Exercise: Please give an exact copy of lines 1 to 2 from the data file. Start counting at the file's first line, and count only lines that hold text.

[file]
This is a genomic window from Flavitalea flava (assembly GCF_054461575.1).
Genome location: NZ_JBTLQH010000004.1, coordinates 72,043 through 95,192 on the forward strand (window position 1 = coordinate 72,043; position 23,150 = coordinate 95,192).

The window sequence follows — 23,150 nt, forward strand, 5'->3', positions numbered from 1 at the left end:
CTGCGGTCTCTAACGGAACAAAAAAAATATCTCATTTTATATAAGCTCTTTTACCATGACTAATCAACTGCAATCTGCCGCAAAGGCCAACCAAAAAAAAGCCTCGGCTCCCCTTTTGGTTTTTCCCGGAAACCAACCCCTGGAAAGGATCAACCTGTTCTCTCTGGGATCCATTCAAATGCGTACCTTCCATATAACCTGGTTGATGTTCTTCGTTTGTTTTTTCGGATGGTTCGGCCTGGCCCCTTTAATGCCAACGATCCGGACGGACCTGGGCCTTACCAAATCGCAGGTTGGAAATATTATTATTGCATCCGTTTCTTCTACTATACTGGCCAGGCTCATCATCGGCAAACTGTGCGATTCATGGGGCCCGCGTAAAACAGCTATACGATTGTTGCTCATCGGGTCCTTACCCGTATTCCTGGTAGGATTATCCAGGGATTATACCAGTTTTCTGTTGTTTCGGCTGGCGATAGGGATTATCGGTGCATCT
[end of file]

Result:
This is a genomic window from Flavitalea flava (assembly GCF_054461575.1).
Genome location: NZ_JBTLQH010000004.1, coordinates 72,043 through 95,192 on the forward strand (window position 1 = coordinate 72,043; position 23,150 = coordinate 95,192).